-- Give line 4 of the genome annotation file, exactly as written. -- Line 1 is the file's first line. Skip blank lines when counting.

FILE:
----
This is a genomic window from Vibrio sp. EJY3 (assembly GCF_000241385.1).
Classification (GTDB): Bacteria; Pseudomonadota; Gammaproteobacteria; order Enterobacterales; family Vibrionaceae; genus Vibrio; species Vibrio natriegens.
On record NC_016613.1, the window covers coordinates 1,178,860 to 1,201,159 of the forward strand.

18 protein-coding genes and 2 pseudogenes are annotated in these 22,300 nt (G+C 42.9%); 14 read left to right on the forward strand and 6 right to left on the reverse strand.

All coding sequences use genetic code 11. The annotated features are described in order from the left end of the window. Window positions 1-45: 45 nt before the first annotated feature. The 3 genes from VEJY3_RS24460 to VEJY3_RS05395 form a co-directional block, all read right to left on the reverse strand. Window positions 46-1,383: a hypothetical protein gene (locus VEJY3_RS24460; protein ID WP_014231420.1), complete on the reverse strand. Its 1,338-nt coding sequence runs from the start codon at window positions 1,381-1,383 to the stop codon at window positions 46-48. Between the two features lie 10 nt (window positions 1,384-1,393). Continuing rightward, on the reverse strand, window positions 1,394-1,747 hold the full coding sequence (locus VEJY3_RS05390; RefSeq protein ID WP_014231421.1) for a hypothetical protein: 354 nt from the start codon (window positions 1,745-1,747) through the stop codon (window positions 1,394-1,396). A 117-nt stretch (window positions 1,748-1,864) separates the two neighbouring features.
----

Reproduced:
18 protein-coding genes and 2 pseudogenes are annotated in these 22,300 nt (G+C 42.9%); 14 read left to right on the forward strand and 6 right to left on the reverse strand.